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Fighting Crime And Doing Time

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Fighting Crime And Doing Time: Texas Prison Museum

Housing Some Of The Most Interesting Items And Artifacts From Throughout The Prison System's Interesting And Controversial History

Texas Prison Museum [Courtesy/Texas Prison Museum]

With over 100 prisons dating back to the 1800s, the Texas prison system is well known throughout the world. And some of the most interesting items and artifacts from throughout the prison system's interesting and controversial history are gathered at the Texas Prison Museum, a small building that opened in Huntsville in 1999.

The goal is to inform Texas residents – and the general public – about the prison system and its history. But these aren't your everyday artifacts. Electric chairs, artwork done by prisoners and even items used in attempted escapes allows the small museum to truly pack a punch and make a lasting impression on visitors.

So about that electric chair...

The Texas Prison Museum is home to the only electric chair used in Texas. Three-hundred sixty-one men died in the electric chair from 1924 to 1964. Like most items in the museum, the electric chair offers more history than what meets the eye.

“Prior to 1924, criminals were hung in Texas,” said Director Jim Willett. “The hangings were done by the county sheriffs wherever the crime occurred. They had a carnival atmosphere to them and the state decided to take it out of the hands of the counties and put it behind the prison wall. The chair was first used in February of 1924. On the first night they used it, they executed five men.”

Officer On The Phone [Courtesy/TDCJ]
Lining Up Inmates [Courtesy/TDCJ]
The "Old Sparky" Electric Chair [Courtesy/Texas Prison Museum]

The Texas prison system stopped using the electric chair when the Supreme Court ruled against the death penalty in the United States. When execution became legal again in 1992, Texas was the first state to use lethal injection.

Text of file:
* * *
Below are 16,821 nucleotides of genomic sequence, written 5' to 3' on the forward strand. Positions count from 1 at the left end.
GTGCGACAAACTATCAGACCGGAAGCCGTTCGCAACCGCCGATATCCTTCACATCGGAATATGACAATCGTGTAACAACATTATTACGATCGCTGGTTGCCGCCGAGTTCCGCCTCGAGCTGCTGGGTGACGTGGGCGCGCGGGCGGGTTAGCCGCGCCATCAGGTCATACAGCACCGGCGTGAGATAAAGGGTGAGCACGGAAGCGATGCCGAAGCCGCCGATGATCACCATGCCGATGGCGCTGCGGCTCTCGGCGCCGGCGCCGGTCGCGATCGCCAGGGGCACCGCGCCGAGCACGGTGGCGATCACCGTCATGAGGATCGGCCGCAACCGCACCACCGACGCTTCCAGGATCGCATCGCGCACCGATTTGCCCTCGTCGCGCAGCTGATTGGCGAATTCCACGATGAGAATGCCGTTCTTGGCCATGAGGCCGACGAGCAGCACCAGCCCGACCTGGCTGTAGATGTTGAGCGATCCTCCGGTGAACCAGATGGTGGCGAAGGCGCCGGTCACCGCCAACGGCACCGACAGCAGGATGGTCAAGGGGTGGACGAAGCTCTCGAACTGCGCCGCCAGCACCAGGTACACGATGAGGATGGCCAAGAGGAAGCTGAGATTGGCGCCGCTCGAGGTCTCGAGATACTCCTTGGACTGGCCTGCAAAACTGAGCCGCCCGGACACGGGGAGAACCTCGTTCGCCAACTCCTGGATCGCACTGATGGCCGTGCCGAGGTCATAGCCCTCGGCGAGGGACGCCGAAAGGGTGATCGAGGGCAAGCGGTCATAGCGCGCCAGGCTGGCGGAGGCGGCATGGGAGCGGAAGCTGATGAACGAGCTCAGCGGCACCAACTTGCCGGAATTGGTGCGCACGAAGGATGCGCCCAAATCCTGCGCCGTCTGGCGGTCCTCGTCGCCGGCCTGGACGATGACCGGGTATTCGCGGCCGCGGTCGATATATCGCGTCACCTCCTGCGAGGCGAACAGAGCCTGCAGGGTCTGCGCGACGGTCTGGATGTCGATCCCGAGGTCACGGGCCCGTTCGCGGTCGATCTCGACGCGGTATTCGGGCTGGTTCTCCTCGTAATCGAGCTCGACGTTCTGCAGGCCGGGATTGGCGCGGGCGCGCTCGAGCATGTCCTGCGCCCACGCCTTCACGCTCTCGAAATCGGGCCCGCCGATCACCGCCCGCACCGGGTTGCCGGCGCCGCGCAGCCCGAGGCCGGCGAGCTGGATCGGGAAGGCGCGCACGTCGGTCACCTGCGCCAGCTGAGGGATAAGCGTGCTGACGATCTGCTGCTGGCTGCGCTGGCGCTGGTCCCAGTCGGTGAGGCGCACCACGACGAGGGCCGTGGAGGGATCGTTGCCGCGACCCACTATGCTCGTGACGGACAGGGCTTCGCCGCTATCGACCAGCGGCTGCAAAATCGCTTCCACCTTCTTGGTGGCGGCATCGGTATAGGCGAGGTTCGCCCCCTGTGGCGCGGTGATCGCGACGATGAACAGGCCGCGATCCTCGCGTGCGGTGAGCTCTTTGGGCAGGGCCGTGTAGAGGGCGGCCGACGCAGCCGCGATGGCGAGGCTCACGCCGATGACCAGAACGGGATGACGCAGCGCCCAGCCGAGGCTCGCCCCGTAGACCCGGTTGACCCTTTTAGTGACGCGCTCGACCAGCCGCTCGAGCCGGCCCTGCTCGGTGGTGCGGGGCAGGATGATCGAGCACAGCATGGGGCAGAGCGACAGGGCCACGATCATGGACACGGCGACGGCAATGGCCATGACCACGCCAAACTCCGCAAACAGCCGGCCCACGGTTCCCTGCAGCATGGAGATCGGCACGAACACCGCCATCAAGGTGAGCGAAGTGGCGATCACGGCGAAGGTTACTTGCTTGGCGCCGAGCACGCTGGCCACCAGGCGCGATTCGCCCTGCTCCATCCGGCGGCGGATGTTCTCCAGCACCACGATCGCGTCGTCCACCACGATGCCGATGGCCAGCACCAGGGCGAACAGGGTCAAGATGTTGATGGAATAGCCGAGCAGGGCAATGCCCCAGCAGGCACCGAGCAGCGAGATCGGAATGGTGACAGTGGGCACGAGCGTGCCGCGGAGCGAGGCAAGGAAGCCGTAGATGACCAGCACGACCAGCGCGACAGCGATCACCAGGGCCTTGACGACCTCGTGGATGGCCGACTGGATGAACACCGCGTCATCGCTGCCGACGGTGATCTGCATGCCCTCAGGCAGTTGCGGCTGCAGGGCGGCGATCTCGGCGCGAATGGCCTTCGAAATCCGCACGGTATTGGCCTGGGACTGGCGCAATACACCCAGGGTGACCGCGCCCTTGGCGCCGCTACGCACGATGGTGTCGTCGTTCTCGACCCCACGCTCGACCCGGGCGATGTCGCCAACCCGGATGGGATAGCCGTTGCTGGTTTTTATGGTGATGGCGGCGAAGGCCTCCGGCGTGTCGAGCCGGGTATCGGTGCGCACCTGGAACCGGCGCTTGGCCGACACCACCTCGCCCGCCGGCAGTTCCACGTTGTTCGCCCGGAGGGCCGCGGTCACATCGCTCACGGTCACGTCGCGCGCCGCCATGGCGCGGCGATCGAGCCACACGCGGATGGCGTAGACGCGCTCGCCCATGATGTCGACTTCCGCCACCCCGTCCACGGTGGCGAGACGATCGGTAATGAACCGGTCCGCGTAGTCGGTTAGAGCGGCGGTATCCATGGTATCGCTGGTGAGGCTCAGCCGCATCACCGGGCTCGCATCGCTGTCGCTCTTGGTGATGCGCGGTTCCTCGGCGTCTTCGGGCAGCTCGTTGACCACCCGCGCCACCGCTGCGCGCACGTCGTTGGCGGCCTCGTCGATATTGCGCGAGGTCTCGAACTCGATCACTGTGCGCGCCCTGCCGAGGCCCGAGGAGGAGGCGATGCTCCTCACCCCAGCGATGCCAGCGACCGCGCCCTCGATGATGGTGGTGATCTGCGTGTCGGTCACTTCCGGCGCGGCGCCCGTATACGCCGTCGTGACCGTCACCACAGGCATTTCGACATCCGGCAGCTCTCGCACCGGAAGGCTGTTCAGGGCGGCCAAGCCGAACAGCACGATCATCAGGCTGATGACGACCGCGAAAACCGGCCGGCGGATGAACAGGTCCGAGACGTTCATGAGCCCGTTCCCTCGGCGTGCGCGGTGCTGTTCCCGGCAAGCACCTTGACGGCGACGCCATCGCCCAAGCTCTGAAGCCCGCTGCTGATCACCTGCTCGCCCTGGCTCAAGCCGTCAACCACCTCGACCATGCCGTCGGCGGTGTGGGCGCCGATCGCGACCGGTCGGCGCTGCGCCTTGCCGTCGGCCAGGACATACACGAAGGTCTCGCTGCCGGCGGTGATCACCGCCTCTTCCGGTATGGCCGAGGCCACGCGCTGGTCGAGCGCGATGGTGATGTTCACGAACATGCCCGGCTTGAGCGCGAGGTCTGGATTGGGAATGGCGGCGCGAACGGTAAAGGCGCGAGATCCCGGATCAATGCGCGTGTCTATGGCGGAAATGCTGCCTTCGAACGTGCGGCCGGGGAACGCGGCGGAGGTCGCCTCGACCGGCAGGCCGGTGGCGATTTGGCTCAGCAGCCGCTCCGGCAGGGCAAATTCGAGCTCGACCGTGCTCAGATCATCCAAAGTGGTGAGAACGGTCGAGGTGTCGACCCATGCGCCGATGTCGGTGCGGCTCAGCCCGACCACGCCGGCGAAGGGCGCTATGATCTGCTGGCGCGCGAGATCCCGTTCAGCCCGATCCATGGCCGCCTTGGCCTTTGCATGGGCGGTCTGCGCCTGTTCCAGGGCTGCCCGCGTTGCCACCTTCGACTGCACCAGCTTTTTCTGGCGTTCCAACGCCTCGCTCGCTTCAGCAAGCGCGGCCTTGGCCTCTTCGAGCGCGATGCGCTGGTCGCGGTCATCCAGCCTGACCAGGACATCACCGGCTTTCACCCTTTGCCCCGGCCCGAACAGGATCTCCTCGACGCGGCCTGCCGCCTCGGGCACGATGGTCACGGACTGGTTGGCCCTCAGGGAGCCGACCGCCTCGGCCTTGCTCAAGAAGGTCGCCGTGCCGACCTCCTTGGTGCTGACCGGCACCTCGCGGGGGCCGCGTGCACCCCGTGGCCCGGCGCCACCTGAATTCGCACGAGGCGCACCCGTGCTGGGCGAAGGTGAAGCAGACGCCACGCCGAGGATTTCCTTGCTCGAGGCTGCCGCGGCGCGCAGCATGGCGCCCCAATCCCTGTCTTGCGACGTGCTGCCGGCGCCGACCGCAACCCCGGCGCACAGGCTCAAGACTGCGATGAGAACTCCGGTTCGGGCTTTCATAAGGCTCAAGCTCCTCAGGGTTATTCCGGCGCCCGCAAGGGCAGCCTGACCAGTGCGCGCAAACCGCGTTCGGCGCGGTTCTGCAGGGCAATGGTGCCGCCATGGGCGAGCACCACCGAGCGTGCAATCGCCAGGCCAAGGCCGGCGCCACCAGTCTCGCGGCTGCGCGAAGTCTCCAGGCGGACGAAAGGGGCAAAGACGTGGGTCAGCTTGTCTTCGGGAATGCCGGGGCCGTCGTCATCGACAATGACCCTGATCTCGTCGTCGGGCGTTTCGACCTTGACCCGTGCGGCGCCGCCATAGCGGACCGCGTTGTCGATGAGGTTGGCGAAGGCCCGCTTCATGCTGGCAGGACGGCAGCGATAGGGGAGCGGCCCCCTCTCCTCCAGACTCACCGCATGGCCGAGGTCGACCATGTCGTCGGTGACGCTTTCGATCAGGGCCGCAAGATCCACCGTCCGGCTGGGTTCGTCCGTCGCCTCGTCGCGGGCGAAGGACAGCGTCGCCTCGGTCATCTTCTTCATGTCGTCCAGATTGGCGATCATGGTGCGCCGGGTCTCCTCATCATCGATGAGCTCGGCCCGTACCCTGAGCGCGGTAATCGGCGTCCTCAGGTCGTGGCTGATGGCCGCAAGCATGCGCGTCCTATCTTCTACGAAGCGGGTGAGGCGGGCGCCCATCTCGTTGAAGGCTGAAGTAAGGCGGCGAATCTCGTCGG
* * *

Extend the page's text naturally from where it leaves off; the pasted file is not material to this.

Another popular exhibit at the museum are the items from the prison rodeo, which was held from 1931 to 1968. The “fast, action-packed rodeo” drew large crowds of up to 100,000 people a month. For the general public, it was getting to see “outlaws out in the public, riding these wild animals,” said Willett.

But for Willett, who has worked at the museum for the past 15 years, are three little pistols, carved out of wood and painted to look “really, really realistic.” He said: “If I pulled one of them on you I guarantee that you would raise your hands.” The guns were carved and painted by an inmate, who was planning to use them in an escape attempt in 1964. The guns were discovered before he could pull it off. The museum also features artwork and other crafts created by inmates, including a chess set made of soap.

Vintage Photo Of The Texas Prison [Courtesy/TDCJ]
The Infamous Clyde [Courtesy/Texas Prison Museum]
Purse Made Out Of Camel Cigarette Packages By Inmate [Courtesy/Texas Prison Museum]

But not every exhibit in the museum is fun and quirky. There is a display on a hostage situation in 1974 at the Huntsville Unit – nicknamed the Walls Unit – when three inmates had pistols smuggled in and held employees in the education department hostage for 11 days. On the eleventh night they tried to escape and there was a huge shoot-out, where two of the three inmates were killed and some of the employees were also killed and hurt.

The infamous and tragic event is more than just an exhibit for Willett, who was actually an officer at the Walls Unit during the incident. “That was a very tense time,” he recalled. “The first shots were fired at about one in the afternoon. I was in at 1:30. At that time I was still in college. I told myself, 'When I get my degree I'm going to find myself another line of work.' But I didn't. I ended up working in the prison system for 30 years.”

For Willett, who was used to thousands of prisoners and hundreds of co-workers, retiring wasn't for him. Working at the Texas Prison Museum was a great way to have people to talk to and share his vast wealth of experience and information. And he truly believes that the Texas Prison Museum is a must-see for travelers.

“They can get a really good picture of what the prison system is like in Texas,” he said. “We have so much here about how the prison system came about how it got and how it is today.”


Olivia Richman

A graduate of East Connecticut State University in Journalism, Olivia has written for Stonebridge Press & Antiques Marketplace among others. She enjoys writing, running and video games.

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